In a tranquil and reflective bush setting on the slopes of Mount Ainslie just behind the massive Byzantine Revival style of the Australian War Memorial is a small plaque on a lichen covered rock outcrop which reads:
"Remembering the Aboriginal people who served in the Australian force"
This plaque was originally put in place by local residents approximately 17 years ago and in its early years, members of ATSIVA (Aboriginal and Torres Strait Islander Veterans Association) would gather here in quiet contemplation at the end of the Anzac Day Dawn Service, friends and colleagues would join them. Through the efforts of their members and in particular Gary Oakley and Garth O’Connell, this little plaque has grown in significance as the site where a commemoration ceremony is conducted to honour Indigenous Australians who served in the Australian forces since 1901 and is now part of the official Anzac Day service.
The 2017 ceremony started with the familiar sound of the didgeridoo played by Dharawal man, Jeff Timbery. Ngunnawal Nation man and Indigenous Liaison Officer at the AWM Michael Bell welcomed us to the country. The Commemorative address was given by Colonel Glenn Scott, a senior officer of the New Zealand Army (Ngati Tumatauenga) of Ngati Whatua and Te Uri ot Hau descent who focused on the relationship between Indigenous and Non-indigenous service people serving alongside and paid special tribute to Maori, Indigenous Australians, Papuans and New Guineans. All those present joined in reciting the ‘Coloured Digger” poem written by Sapper Ben Beros in 1942 about Aboriginal Private Harold West of the 2/1st Battalion AIF, floral tributes were laid and events concluded with the Ode of Remembrance.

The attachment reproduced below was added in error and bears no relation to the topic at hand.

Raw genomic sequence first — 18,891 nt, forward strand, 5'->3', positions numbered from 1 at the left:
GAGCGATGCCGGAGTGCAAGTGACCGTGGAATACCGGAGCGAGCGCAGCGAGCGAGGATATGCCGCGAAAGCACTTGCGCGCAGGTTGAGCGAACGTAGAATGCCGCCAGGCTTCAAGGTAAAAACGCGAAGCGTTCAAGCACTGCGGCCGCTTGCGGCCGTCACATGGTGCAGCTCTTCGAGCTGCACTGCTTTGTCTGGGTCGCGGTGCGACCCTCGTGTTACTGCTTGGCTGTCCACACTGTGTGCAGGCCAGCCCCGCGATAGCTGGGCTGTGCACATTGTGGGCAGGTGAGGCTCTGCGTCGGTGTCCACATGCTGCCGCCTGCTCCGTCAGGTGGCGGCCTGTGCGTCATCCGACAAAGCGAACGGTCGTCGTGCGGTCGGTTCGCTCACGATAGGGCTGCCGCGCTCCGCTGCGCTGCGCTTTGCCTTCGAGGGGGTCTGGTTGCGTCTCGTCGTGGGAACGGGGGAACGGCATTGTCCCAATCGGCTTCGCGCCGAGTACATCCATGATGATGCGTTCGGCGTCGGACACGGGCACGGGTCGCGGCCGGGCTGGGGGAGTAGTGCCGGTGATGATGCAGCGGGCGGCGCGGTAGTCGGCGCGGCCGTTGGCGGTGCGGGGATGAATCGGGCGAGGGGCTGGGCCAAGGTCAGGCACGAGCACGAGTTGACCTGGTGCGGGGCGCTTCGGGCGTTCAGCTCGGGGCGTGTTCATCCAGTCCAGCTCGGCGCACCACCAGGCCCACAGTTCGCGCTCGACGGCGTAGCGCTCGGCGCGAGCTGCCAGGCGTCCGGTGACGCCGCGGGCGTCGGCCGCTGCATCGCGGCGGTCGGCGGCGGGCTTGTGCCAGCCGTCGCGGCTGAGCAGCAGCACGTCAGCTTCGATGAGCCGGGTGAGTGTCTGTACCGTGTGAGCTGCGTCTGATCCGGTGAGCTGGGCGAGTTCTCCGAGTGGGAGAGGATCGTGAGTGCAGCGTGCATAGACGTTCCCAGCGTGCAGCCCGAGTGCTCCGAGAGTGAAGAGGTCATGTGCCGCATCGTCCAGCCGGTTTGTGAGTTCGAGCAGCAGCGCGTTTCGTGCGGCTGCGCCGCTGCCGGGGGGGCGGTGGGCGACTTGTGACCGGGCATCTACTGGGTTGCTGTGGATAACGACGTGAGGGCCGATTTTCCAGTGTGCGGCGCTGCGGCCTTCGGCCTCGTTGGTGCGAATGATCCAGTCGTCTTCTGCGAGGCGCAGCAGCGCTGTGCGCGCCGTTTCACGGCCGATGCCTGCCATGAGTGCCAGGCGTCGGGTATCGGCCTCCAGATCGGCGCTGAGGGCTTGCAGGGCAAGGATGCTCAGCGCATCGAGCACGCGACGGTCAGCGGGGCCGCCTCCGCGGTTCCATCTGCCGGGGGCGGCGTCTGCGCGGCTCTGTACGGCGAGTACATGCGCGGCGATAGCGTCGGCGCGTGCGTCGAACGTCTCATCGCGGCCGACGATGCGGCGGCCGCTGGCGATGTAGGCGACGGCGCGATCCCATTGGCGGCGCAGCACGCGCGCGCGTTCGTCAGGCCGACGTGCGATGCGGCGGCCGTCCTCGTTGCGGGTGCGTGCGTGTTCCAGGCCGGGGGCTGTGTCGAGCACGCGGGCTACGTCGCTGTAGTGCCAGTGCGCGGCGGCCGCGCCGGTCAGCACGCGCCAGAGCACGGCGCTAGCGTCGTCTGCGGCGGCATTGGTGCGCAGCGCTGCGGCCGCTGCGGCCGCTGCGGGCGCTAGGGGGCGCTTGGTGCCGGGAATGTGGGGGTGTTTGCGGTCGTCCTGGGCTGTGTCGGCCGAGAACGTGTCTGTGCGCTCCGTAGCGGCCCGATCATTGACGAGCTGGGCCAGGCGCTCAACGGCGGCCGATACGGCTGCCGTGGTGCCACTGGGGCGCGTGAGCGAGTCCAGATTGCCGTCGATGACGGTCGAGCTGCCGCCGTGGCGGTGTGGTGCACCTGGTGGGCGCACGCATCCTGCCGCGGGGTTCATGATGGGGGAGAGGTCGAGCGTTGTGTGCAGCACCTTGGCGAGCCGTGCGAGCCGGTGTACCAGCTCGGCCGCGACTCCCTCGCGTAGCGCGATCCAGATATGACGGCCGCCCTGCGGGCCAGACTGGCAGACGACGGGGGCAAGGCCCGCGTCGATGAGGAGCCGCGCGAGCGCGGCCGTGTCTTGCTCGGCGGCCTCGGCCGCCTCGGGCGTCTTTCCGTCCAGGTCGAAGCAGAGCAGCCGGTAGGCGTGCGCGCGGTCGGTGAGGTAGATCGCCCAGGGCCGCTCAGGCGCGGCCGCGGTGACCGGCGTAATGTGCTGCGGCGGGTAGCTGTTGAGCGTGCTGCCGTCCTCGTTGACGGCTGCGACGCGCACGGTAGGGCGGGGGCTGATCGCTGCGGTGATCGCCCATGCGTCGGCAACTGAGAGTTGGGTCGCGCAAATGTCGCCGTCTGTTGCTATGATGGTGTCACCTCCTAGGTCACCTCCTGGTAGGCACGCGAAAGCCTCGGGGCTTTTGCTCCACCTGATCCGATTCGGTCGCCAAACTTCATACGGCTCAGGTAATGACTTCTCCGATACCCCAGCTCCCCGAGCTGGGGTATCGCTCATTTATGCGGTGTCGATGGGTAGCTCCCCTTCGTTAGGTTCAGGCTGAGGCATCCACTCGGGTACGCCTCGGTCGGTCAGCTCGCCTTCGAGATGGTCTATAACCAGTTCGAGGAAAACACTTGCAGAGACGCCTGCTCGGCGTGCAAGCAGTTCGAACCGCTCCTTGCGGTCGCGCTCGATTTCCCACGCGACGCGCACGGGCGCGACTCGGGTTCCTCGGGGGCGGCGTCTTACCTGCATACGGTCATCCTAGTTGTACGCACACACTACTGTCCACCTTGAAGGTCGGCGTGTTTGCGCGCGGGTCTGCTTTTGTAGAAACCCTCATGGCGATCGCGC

Through intermittent drizzle and the occasional downpour, participants and observers of the ANZAC Day national ceremony march gathered in renewed friendships forged on common purpose. This year's march was all the more significant for Aboriginal and Torres Strait Islander veterans, serving personnel and descendants of the ‘Black Diggers’ who were only recognised for their service recently. It was the first time in Australia's 107 year commemoration of ANZAC Day that they led the march. Several thousand Aboriginal people and Torres Strait Islanders served in the armed forces from the Boer War to the present.
"We've waited a long time for this…it’s an act of self determination" — Uncle Abby (Albert Wilson, Rat of Tobruk descendant
Trevor Wilson from Coffs Harbour was the Aboriginal flag bearer and Patrick Mills the flag bearer for the Torres Strait Islander flag. The most often heard comment regarding the meaning of the day was: “we've waited a long time for this”, in fact so much so that participants paid their own way to be able to take part in this historic occasion. Among those marching were descendants of Albert Knight (represented by John Phillips) and William Allan Erwin (represented by Peter Milliken) who are the only known Aboriginal soldiers to have received the DCM (Distinguished Conduct Medal) in WWI.
The march's formal proceedings concluded with the Sovereign Union march who since 2010 have used the occasion as an opportunity to commemorate the Frontier Wars. According to Sovereign Union founder and march organiser Michael Anderson its purpose being to recognise and remember Indigenous Australians killed by settlers in the massacres and skirmishes dating from 1770-1928. As Paul Daley has noted: “Frontier wars almost certainly claimed more Indigenous lives than the Australian death toll in the first world war.” Wreaths were laid by Jai Russell, Anthony Coghlin and Dakota Tompkins.
Australian War Memorial, 1994. Too Light for the Dark Horse.
Australian War Memorial, 2017. Discovering ANZACS – Albert Knight DCM.
Daley, Paul, 2017. Black Diggers are hailed on ANZAC Day. But the Indigenous ‘great War’ was in Australia.
National Archives of Australia, 2017. Discovering ANZACS – William Allan Irwin DCM.